This change creates a real prospect that after a long period of painfully slow progress, the Stabilisation and Association process in Bosnia and Herzegovina can be re-launched and made to work in a much more satisfactory way. The EU needs to consider what works best in complicated countries, such as Bosnia and Herzegovina, and we should not just apply our standard policies which may have worked well elsewhere but which will not work in the Western Balkan context.

There are compelling reasons for the EU to adopt a proactive and dynamic posture.

Enormous progress has been made in different parts of the region, and places where special difficulties are being experienced should be addressed in a targeted way so that the region as a whole is not held back.

In Bosnia and Herzegovina the reorganisation of EU resources to reflect the aspirations of the Lisbon Treaty and the operational structure of the External Action Service will, by their very nature, help to make the EU presence more effective.

What we must also do is ensure that the streamlined office has tools that allow it to make a decisive contribution to ending the obstruction that has in recent years halted Bosnia and Herzegovina’s progress along the path of Euro-Atlantic integration.

I want to emphasise that a robust EU office does not mean that the EU will take on difficult tasks that BiH stakeholders ought to be tackling by themselves.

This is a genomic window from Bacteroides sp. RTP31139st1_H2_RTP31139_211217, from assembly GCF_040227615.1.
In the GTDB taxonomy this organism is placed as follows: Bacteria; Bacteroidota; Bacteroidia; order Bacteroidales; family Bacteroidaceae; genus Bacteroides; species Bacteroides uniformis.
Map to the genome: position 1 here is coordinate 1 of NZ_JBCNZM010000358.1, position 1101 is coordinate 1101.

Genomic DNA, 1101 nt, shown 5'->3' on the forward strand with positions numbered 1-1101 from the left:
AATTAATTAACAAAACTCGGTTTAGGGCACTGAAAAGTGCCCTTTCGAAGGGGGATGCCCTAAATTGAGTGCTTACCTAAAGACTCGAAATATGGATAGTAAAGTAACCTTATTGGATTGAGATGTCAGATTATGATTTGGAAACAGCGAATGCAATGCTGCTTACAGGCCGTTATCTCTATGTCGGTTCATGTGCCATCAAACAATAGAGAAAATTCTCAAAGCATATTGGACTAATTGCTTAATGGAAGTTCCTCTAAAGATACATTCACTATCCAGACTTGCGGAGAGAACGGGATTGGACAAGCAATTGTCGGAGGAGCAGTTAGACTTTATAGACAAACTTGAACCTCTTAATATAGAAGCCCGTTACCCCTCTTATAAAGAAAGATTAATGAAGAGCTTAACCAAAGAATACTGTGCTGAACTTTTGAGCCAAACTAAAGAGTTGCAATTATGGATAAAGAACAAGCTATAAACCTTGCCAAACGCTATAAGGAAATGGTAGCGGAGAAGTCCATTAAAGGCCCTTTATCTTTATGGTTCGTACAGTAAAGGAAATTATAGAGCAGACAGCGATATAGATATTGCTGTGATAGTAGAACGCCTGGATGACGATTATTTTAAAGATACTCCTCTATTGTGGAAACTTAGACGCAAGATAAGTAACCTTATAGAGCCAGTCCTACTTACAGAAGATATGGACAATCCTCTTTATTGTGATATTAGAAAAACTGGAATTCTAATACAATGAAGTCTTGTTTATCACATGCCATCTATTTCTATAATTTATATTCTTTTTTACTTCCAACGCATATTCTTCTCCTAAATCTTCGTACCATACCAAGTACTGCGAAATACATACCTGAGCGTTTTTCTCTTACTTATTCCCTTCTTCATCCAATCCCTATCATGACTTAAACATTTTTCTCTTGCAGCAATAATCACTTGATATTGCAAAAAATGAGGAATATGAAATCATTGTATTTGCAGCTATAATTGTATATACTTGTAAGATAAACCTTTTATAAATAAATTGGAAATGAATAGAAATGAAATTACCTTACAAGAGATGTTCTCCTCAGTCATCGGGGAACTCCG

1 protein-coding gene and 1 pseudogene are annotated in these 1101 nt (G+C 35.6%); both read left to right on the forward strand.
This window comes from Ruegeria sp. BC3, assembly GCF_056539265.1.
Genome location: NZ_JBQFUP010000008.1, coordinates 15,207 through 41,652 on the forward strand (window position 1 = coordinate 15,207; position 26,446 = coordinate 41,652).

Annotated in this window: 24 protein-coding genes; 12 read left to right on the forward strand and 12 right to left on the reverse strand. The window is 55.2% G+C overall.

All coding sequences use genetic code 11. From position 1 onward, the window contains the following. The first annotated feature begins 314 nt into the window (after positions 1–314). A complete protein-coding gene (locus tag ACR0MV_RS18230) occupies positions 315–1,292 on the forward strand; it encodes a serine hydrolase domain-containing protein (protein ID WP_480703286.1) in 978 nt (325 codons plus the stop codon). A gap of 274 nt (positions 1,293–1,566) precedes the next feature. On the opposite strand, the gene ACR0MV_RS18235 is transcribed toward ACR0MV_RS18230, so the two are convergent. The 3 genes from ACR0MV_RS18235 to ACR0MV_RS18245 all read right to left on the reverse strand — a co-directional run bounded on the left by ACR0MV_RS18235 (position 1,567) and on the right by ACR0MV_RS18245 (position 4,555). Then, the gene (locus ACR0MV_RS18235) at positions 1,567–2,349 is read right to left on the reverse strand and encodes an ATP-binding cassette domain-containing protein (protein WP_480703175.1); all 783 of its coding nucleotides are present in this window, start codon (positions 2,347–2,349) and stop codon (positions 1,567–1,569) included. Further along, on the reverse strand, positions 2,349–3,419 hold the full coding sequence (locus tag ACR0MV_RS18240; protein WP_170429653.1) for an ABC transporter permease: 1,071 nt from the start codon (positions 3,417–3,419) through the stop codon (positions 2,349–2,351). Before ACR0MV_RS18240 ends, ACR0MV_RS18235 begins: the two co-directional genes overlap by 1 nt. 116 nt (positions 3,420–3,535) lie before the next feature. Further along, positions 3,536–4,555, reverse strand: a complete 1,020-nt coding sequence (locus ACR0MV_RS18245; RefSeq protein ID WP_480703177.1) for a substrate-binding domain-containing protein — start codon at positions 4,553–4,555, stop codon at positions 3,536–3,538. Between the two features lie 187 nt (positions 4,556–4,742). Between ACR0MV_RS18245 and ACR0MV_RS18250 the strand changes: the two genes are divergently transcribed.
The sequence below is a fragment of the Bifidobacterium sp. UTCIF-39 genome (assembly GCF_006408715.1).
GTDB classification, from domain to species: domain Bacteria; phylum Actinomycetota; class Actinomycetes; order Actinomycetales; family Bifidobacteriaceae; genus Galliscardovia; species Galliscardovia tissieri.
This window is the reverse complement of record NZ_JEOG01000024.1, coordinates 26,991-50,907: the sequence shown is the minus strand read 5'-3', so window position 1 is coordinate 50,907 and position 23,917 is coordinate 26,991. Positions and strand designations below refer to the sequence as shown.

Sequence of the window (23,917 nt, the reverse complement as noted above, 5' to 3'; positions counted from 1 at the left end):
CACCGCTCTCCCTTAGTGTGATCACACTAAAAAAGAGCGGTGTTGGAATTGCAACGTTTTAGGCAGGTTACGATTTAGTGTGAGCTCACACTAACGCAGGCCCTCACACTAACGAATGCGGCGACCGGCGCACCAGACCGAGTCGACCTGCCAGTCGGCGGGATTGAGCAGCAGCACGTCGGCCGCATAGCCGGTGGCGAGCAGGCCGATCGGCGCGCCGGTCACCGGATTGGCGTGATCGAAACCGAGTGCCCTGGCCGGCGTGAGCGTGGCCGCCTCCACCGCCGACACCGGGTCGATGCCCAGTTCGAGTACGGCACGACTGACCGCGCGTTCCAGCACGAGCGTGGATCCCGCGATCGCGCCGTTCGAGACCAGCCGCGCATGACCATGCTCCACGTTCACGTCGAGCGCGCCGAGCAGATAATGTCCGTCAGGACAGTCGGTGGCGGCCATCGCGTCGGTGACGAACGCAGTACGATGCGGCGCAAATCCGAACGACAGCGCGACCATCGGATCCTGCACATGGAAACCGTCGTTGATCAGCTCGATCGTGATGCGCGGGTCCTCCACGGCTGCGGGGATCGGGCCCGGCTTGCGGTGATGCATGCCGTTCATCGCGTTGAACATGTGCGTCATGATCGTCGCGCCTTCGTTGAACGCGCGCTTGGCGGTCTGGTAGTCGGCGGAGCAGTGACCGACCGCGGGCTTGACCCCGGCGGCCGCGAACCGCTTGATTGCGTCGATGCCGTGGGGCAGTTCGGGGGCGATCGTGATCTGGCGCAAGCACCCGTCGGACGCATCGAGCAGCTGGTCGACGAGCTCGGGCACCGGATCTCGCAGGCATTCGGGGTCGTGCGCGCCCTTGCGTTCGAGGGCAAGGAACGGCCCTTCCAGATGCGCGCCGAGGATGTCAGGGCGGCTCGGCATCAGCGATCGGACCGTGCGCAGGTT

On the contrary, there is in Bosnia and Herzegovina a groundswell of popular energy and commitment that has been marginalised. There is mass support for EU integration, but this has not been channelled into political action – and in some cases popular pro-European sentiment has been actively discouraged by mainstream parties. A robust, proactive and targeted approach by the new EU office can help turn popular aspiration into political momentum, and this will have a major and positive impact on resolving the political stalemate.

A constructive partnership between the European Union and the people of Bosnia and Herzegovina offers a way forward.

The new EU office can act as a catalyst for progress, and this in turn will ease the integration trajectory of the Western Balkans as whole.

This is a practical and effective approach to removing obstacles. When this is done, the aspiration of the vast majority of BiH citizens and the strategic objective of the European Union can be brought substantially closer.


An effective and productive partnership

There are persuasive arguments for maintaining the Office of the High Representative in Bosnia and Herzegovina in one form or another, at least in the short to medium term. This would mean that outstanding issues related to the implementation of the Dayton Peace Agreement could continue to be addressed by a dedicated office responsible to the Peace Implementation Council. The EU office, meanwhile, will be able to focus on a forward-looking – and forward-moving – agenda clearly and exclusively premised on progressive EU integration.

I believe this division of labour can be the basis for an effective and productive partnership. This would exactly be the flexible and tailor-made arrangement I believe the EU should look for in the Western Balkans.

The reconfiguration of EU assets in Bosnia and Herzegovina has come at a fortuitous moment. It is imperative that we take advantage of the opportunity this reconfiguration creates.

We may not have another opportunity as promising as this for some time to come.

Thank you